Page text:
The next diagram shows the position after my 14th move Qxe5. This was perhaps the first time in the game when one of the players was given an opportunity to get a clear advantage. I was able to find the strongest reply and also the only move that gave me any advantage, 15...Qxc3. After the obvious 16.bxc3 the pawn structure was changed for the worse from crisdim's perspective. I continued with the move 16...Ra3, which not only attacks the pawn on c3, blocks the pawn on a2, but also prepares the doubling of rooks to the a-file.

The game continued to be clearly in my favor for a few moves, until it came time to play my 21st move in the next diagram position. I played the move 21...Ba4, which does not make much sense, it places the bishop on a bad square and ends up being a waste of time. Crisdim played 22.Nd4 in reply and improved the position of the knight. I then played 22...Kf8, a good move that would have been much better a move earlier. Crisdim then made a huge blunder 23.Nf5, but unfortunately I was not able to find the strongest reply 23...g6 and played 23...Rc2 instead. The move 23...g6 would have driven the knight back and the amount of possible squares for the knight would have decreased, making it a worse piece. The move I played was a decent one, which kept at least a clear advantage on my side.

The position after the rooks had been exchanged is one that I should not have lost. Then again I am capable of losing pretty much any position... :-P The chess engine clearly preferred my position up to the move 29.Ke2, but I am not so sure that it would be so easy to think that during the game. To me the position does not seem to be clearly better for the player controlling the black pieces. I would evaluate the position to be closer to a draw than anything else. I had the right idea of advancing my pawns on the queenside, but I did not do it in the best way possible and therefore my opponent had some chances he or she would not have had otherwise. I played 29...c6 in the next diagram position and the game started to fizzle out towards a draw even according to Stockfish 8 64 POPCNT running on 4 4GHz processors.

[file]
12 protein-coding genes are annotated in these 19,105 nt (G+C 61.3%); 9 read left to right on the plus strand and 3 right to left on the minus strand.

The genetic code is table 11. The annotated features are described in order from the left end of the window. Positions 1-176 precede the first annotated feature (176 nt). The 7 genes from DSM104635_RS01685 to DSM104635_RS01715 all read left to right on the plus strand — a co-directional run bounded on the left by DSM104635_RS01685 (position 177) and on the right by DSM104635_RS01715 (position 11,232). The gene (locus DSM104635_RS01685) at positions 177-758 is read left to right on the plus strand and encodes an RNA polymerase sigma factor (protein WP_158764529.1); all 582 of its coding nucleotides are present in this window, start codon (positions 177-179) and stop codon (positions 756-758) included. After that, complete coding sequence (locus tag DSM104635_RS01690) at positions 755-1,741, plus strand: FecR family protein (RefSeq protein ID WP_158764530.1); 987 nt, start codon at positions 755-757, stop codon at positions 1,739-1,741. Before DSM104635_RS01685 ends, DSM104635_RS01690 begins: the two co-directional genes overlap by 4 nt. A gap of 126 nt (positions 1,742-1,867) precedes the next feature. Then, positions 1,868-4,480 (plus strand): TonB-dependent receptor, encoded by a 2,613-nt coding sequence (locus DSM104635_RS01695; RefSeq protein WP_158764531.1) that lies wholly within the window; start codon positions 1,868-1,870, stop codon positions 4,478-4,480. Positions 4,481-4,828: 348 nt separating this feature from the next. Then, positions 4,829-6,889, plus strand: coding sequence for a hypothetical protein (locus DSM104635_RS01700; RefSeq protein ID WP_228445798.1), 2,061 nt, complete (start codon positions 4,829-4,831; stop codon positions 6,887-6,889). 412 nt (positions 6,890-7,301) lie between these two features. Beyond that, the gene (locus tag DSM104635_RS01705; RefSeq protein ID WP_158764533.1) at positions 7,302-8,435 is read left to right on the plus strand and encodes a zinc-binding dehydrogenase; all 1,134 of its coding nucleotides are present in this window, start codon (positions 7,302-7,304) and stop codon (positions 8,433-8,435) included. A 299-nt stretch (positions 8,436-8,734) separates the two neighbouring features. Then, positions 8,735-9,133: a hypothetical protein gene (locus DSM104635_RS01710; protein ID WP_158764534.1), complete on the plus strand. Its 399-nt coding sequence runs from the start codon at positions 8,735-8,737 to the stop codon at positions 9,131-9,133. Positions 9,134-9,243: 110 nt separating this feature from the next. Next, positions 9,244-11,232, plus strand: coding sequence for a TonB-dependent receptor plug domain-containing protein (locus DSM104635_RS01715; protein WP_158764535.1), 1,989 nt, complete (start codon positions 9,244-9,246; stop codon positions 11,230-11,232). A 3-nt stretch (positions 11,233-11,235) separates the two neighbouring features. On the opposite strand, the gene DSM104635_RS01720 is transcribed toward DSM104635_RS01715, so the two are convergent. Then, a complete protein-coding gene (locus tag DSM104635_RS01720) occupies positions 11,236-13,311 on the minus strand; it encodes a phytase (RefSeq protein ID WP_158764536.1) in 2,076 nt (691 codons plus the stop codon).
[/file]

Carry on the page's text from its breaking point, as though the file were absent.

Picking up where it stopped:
The game continued with the moves 30.Kd3 Ba4 and during those moves the position was roughly even, but then crisdim played 31.g4, allowing me to be on the advantageous side once again. My advantage did not long to evaporate because after 32.g5 I went for the move 32...fxg5 and the game was played evenly again. I should have played 32...bxc4+. Both players then continued playing accurately and a draw should been the result of this game, but then I made a huge blunder in the diagram position below and threw the game away with the move 41...Kd8??

I do not remember why I did not go for the move 41...Kd6, which to me seems now the most obvious try. 41...Kd8 was probably just a hasty move that I had not thought about enough to understand the problem with it. We played a few more moves, but when it came clear that I was lost, I resigned after 44.d7+.

Game number three. This game was played in a team match called Rematch. It was played on 47 boards between LATINO and Space Angels Calculating Thermodynamic Shift In Andromeda's Cluster Of Infinite Bright Stars. I played on board 11 for the latter and I lost my other game against cedula1066. The match ended with a score 37.5 - 56.5 in favor of Space Angels Calculating Thermodynamic Shift In Andromeda's Cluster Of Infinite Bright Stars.